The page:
Carole Mallory's blog consists of movie and book reviews and commentary on Hollywood. Mallory is an actress who portrayed a Stepford Wife in the original film and appeared in other movies such as Looking for Mr. Goodbar. A former supermodel, her writings are published in The Huffington Post and Hollywood's The Wrap. Her book reviews are published in the Philadelphia Inquirer. Norman Mailer was her mentor. Upon his death she sold her collection of writings with his edits to Harvard University.
Having seen the original Cirque du Soleil in Battery Park in Manhattan several years ago, I was not eager to see this film. How wrong I was. Cirque du Soleil: World's Away is a dramatic mix of circus arts and street entertainment. The acts are spectacular and original though some were seen at Las Vegas. Steve Wynn has been instrumental in the financial well-being of this troupe. In 1993, Wynn's Treasure Island Hotel and Casino on Las Vegas Strip purchased the act Mystère, in which the origins of life in our universe are explored. Wynn went on to produce other Cirque du Soleil acts.
Originally, the troupe had severe financial hardship which propelled its success. In 1979, Montreal street performer Guy Laliberte, a college dropout who had mastered fire eating while living on unemployment, toured Quebec. Laliberte met up with Daniel Gautier and Gilles Ste-Croix who ran a youth hostel for performing artists called Le Balcon Vert. In 1980, as a publicity stunt Ste-Croix walked 56 miles on stilts from Bain St. Paul to Quebec to raise money for his idea. In 1980, these three were awarded a government grant and thus formed the origins of Cirque du Soleil.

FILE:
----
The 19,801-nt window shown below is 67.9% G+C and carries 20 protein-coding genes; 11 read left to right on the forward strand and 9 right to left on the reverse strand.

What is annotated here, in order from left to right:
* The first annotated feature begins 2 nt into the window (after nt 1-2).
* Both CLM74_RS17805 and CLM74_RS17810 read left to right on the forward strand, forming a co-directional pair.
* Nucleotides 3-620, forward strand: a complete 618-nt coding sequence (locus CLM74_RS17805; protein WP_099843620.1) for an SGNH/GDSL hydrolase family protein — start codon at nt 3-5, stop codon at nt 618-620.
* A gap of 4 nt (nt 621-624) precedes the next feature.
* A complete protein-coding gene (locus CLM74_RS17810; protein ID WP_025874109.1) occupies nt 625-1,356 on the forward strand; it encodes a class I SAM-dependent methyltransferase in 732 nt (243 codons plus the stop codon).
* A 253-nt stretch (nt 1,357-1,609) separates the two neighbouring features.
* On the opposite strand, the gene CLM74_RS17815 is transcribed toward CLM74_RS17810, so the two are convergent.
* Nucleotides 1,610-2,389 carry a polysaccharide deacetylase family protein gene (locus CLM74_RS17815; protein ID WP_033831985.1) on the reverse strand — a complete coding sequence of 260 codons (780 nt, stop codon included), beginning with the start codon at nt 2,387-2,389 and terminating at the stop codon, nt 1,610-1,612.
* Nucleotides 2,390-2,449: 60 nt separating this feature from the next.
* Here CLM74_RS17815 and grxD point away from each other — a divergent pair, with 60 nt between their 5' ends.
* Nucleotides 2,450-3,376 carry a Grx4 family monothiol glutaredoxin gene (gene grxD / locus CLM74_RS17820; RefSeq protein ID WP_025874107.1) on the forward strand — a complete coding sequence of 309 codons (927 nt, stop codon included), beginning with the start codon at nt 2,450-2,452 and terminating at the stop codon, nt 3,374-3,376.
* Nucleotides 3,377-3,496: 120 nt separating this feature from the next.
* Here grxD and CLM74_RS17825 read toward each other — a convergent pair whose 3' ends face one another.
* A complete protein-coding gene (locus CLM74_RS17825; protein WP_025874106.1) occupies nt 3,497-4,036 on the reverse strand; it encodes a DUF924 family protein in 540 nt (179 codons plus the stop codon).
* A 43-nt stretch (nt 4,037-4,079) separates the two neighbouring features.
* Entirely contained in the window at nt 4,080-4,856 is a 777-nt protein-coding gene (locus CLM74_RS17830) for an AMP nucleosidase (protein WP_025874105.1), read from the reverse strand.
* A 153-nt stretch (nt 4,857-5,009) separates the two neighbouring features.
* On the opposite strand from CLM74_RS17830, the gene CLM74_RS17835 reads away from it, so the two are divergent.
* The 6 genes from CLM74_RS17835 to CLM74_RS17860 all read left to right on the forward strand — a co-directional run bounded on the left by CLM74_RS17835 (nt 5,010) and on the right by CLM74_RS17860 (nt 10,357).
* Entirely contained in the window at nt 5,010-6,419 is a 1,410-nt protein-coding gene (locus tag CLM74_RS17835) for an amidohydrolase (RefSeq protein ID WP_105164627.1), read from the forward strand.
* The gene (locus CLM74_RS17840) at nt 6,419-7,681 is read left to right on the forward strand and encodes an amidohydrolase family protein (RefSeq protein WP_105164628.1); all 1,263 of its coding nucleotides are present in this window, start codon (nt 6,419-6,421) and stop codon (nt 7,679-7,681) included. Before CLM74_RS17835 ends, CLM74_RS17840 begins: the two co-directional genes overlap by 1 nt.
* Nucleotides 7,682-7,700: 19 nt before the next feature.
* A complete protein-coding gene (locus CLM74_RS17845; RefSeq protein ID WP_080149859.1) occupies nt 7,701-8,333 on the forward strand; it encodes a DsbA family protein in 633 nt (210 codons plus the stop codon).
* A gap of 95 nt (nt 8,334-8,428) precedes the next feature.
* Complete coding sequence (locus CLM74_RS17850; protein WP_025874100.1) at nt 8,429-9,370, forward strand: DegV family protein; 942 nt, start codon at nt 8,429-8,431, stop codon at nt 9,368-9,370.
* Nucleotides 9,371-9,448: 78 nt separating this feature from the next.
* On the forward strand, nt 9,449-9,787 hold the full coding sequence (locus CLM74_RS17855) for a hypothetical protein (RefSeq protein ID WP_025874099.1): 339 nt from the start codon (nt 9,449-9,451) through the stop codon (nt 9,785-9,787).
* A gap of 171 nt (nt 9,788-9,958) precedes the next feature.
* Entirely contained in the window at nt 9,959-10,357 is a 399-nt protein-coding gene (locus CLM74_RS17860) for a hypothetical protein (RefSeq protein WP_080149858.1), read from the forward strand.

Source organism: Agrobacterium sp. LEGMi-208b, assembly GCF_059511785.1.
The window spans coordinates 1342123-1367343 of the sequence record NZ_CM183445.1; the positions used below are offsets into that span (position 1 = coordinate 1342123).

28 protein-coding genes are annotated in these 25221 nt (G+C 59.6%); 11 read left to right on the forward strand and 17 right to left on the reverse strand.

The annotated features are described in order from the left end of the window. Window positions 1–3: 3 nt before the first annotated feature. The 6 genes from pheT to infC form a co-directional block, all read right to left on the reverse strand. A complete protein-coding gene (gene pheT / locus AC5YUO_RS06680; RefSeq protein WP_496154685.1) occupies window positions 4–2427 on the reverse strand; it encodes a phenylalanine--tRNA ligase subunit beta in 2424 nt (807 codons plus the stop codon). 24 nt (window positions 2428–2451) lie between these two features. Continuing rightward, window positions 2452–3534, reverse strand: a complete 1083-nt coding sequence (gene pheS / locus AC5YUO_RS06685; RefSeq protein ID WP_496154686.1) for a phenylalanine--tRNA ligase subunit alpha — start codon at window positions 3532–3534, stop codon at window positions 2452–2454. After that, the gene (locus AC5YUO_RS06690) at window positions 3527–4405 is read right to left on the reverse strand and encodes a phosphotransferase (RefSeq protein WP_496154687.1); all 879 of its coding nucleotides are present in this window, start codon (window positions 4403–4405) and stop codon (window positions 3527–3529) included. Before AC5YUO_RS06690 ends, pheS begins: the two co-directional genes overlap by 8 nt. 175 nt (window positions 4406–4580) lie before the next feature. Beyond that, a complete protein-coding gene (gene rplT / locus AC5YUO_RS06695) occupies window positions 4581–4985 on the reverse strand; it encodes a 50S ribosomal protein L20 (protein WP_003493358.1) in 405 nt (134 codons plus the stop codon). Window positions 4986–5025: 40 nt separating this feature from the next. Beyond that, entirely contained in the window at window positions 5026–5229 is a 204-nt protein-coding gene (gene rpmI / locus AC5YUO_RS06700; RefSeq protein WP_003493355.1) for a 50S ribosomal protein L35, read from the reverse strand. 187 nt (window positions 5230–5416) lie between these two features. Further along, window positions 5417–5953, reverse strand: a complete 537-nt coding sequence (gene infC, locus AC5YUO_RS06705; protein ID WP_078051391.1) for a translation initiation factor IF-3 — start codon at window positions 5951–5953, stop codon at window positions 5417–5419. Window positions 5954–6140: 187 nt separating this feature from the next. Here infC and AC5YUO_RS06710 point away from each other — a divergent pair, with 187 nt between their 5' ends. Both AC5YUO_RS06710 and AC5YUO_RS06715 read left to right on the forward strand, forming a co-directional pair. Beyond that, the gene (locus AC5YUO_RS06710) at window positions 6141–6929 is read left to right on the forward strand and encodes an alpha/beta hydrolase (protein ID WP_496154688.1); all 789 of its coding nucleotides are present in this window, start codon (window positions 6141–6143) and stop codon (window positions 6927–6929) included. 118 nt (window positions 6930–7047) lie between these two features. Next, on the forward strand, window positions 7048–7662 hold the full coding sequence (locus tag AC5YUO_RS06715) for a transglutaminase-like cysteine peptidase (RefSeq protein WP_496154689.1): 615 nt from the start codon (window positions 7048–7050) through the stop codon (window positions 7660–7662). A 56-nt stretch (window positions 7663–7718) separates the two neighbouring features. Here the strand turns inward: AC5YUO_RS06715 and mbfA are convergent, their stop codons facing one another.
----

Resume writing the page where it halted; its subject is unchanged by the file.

The music of this James Cameron-produced film is soothing and nostalgic with a great deal of the finest Beatles' melodies. This splendid 3D example combines circus acts with the story of an innocent ingénue, Mia, walking into the big top. She sees a man and their eyes meet. He has a spectacular body and is part of the circus troupe. Their eyes lock with longing. Then someone calls him away. A poster with his photo falls on the ground and it says "Acrobat." Mia picks it up and carries it with her throughout the film which is about her journey through a dreamlike underworld to find this handsome man. No one speaks. In the opening perhaps three people exchange words.
Then Mia sets out into a fantasy world of circus performers and acts and sets and fantasy that grows and grows as she seeks to connect with the acrobat with whom she has fallen in love. Some of the acts that Mia sees in the underworld are O (from eau French for water), Viva Elvis, Ka, Mystere, Love. O is particularly enjoyable as a woman contortionist swims in and out of a giant glass of water and does various contortions on the rim of the glass. She is beautiful and does things with her body that would make Houdini marvel.
Andrew Adamson wrote and directed this extravaganza starring Erica Linz as Mia and Igor Zaripov as the Aerialist. I was soothed and cleansed after seeing this film devoid of violence and a joy for the family this holiday season.